In a rare case like this, the mind naturally searches for counterparts who we can also place in the league of musical deaths which my lifetime will be remembered for. Kurt Cobain is a good contender. But when we step back and evaluate his contribution, we find a man who wrote a few generation defining albums and then ultimately self destructed into a rockstar cliché tragedy. I also clearly remember when Michael Jackson died, but by that point, his private life had fallen into such a media circus of controversy, that it outweighed his musical input, and much like Cobian, his fatal overdose resulted in yet another tragic death typical for the famous. But your story, Mr Bowie, was not a tragedy. Your health had been in question for almost a decade. You lived to the respectable age of 69. You continuously presented acclaimed work until just the other day. And your cancerous demise was an exit even the most cautious of individuals have been known to take. But what was anything but commonplace was your artistic donation, which was so substantial in volume and so immense in success, that it spread as one of the most well-known in the industry's history, yet was skewed so far sideways by its peculiar innovation and integrity, that your ladder stood alone, suggesting your legacy could never be regarded in the same breath as Elvis or Lennon or Sinatra, but rather a warped bubble floating out to space all by itself. And that's why none of this is an unfortunate disaster. This was the perfect lifestory, as if God himself was a massive Bowie fan and wanted your book to be a long and rewarding read, with a satisfactory beginning, middle, and conclusion.

And that is exactly what we got. It only took me a few minutes to grow suspicious, but it does now seem to be confirmed by Tony Visconti that you were desperately informing us about your fast approaching death just last Friday, and you were saying goodbye. The Starman, now a Blackstar. "Look up here, I'm in heaven". "I'm trying to, I'm dying too". "Something happened on the day he died". And perhaps the most eerie lyric of all (although probably coincidental), "Where the fuck did Monday go?". The references to fear and death and mortality are all too obvious now. You knew this was your final message, and you somehow delivered it from a podium you had never spoken from before, a genre untouched by your voice, which is seemingly impossible from a 69 year old man dying from cancer who had built an entire career out of reinvention and genre-hopping. I mean, already the critics had spent the last week unanimously worshipping this new sound you walked on, and I can only imagine how great that must have made you feel on your last days. Wow, what a wonderful thought that is. But now that you have abandoned us in the knowledge of what you were literally saying, we can only stand still in awe of your genius which was working until the bitter end, the album's newfound meaning suddenly proving your swansong to be perhaps your most potent, smartest, and calculated move yet. Which is an unheard of feat for a man who spent five decades releasing music, and who was only two days away from his final heartbeat. Oh, you sneaky sneaky alien.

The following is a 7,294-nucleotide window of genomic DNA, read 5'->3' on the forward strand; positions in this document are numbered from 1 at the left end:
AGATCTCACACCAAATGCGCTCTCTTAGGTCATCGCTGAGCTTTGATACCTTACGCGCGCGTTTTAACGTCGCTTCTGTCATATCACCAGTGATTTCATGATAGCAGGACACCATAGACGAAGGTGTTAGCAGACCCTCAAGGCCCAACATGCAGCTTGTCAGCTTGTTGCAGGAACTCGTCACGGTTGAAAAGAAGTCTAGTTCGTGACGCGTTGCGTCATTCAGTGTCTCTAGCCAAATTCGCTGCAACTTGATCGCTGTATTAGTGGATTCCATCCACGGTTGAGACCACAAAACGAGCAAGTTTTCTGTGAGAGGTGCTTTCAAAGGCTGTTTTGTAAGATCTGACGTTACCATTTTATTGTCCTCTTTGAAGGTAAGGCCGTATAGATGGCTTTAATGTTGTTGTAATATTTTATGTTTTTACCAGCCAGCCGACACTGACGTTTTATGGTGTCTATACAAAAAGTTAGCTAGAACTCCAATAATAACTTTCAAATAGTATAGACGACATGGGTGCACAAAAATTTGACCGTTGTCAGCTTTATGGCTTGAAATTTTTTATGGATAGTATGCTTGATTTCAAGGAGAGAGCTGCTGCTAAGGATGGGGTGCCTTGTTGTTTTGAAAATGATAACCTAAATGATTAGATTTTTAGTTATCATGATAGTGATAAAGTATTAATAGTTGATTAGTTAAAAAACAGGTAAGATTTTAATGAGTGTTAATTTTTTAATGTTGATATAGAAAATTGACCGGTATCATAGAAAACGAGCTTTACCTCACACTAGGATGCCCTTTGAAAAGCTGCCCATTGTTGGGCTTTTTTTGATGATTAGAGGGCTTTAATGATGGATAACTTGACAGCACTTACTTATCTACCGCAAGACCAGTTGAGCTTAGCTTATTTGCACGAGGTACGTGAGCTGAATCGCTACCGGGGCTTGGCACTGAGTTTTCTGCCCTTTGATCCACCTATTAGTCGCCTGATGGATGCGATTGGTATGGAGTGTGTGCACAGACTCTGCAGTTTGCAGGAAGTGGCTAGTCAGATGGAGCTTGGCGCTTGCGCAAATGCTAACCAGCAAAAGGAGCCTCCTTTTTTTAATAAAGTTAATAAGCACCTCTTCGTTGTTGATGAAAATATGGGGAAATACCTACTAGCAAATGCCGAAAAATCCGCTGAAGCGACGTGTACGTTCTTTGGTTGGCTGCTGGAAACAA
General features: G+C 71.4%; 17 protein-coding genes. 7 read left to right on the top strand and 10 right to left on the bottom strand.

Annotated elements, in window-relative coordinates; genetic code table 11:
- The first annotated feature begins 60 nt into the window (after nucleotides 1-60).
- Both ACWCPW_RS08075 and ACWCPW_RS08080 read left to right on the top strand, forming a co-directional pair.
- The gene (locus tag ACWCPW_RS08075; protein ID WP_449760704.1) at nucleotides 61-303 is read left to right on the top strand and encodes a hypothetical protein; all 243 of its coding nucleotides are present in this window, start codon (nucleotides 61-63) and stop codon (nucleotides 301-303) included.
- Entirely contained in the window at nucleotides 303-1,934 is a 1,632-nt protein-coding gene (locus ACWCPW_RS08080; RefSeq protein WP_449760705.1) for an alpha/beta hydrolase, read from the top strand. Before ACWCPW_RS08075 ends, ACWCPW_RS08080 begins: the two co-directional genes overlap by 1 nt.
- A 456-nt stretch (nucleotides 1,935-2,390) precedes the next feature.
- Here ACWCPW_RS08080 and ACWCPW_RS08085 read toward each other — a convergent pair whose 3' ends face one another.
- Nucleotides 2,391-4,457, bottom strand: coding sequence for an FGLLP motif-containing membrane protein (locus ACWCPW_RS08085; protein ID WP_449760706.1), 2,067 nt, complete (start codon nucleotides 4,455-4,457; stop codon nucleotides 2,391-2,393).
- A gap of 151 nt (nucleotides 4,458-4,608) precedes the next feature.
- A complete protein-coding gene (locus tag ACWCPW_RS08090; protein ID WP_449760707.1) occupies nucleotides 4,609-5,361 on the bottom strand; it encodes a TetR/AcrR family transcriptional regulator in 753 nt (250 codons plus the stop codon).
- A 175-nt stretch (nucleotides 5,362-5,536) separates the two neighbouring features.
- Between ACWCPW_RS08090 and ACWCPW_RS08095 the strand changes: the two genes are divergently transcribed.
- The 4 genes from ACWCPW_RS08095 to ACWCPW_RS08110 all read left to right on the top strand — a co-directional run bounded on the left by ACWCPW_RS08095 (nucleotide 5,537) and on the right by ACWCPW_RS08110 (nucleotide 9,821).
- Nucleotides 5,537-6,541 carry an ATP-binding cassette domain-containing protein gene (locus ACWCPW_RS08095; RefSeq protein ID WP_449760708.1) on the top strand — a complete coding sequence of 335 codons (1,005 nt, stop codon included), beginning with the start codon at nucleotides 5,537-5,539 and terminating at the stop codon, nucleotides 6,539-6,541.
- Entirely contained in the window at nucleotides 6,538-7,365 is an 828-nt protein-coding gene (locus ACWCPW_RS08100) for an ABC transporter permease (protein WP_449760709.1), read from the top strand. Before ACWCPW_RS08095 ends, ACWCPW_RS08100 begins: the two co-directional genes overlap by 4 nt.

To conclude on a personal note, I have to tell you that you were my #1. People would ask me which celebrity I wanted to meet the most, and my answer was always David Bowie. People would ask which act I'd like to see live the most, and my answer was always David Bowie. And to know that I will never get either of these opportunities has left me with a sickness I'm not sure I've ever felt before. You have to understand, you were my artistic everything. Not a piece of work I have produced wasn't an ode to you on some level. I stole everything I know from you, and the only reason nobody noticed is because I didn't have the guts to commit to it as far as you did. I guess what I'm trying to say is that there is not a single artist I love more than you. And I will miss you so fucking fiercely.

Thank you for everything, Starman.
You live on within us.

Jared Woods


  1. Wonderfully written, man. Just wonderful. There are things I'd like to say besides this, but I wouldn't wish to spoil your image of the public persona of Bowie - the rock star, the rock God - you're entitled to that much.

  2. What about Scott Weiland? Are you into Stone Temple Pilots or Scott Weiland's solo work? Bowie was a big influence on Weiland, can certainly hear it in some of the songs, especially his solo material.